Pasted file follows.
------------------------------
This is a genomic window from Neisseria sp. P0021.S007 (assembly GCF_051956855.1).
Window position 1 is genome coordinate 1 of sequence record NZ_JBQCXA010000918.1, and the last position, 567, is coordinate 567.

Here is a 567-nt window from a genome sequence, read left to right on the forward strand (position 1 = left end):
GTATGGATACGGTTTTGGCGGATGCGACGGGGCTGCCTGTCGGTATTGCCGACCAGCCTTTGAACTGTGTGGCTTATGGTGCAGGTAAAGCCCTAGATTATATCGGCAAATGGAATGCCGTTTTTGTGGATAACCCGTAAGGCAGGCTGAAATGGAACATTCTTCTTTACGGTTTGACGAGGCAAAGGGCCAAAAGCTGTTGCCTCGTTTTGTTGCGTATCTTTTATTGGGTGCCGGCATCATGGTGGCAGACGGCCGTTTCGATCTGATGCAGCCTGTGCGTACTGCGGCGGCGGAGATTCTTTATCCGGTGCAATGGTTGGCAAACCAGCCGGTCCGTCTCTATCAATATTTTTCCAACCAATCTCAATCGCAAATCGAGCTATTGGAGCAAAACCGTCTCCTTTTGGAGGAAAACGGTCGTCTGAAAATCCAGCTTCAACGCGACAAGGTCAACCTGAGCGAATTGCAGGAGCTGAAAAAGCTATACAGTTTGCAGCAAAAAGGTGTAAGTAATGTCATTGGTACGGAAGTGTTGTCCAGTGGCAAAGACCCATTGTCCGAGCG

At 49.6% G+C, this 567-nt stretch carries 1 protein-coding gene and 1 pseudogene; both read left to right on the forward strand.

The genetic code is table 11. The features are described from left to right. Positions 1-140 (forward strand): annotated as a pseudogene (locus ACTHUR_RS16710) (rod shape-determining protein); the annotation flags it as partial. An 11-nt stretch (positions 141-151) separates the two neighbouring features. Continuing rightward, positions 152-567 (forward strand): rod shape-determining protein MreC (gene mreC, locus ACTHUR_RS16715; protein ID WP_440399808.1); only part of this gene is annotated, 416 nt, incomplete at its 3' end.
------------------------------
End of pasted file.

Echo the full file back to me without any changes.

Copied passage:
This is a genomic window from Neisseria sp. P0021.S007 (assembly GCF_051956855.1).
Window position 1 is genome coordinate 1 of sequence record NZ_JBQCXA010000918.1, and the last position, 567, is coordinate 567.

Here is a 567-nt window from a genome sequence, read left to right on the forward strand (position 1 = left end):
GTATGGATACGGTTTTGGCGGATGCGACGGGGCTGCCTGTCGGTATTGCCGACCAGCCTTTGAACTGTGTGGCTTATGGTGCAGGTAAAGCCCTAGATTATATCGGCAAATGGAATGCCGTTTTTGTGGATAACCCGTAAGGCAGGCTGAAATGGAACATTCTTCTTTACGGTTTGACGAGGCAAAGGGCCAAAAGCTGTTGCCTCGTTTTGTTGCGTATCTTTTATTGGGTGCCGGCATCATGGTGGCAGACGGCCGTTTCGATCTGATGCAGCCTGTGCGTACTGCGGCGGCGGAGATTCTTTATCCGGTGCAATGGTTGGCAAACCAGCCGGTCCGTCTCTATCAATATTTTTCCAACCAATCTCAATCGCAAATCGAGCTATTGGAGCAAAACCGTCTCCTTTTGGAGGAAAACGGTCGTCTGAAAATCCAGCTTCAACGCGACAAGGTCAACCTGAGCGAATTGCAGGAGCTGAAAAAGCTATACAGTTTGCAGCAAAAAGGTGTAAGTAATGTCATTGGTACGGAAGTGTTGTCCAGTGGCAAAGACCCATTGTCCGAGCG

At 49.6% G+C, this 567-nt stretch carries 1 protein-coding gene and 1 pseudogene; both read left to right on the forward strand.

The genetic code is table 11. The features are described from left to right. Positions 1-140 (forward strand): annotated as a pseudogene (locus ACTHUR_RS16710) (rod shape-determining protein); the annotation flags it as partial. An 11-nt stretch (positions 141-151) separates the two neighbouring features. Continuing rightward, positions 152-567 (forward strand): rod shape-determining protein MreC (gene mreC, locus ACTHUR_RS16715; protein ID WP_440399808.1); only part of this gene is annotated, 416 nt, incomplete at its 3' end.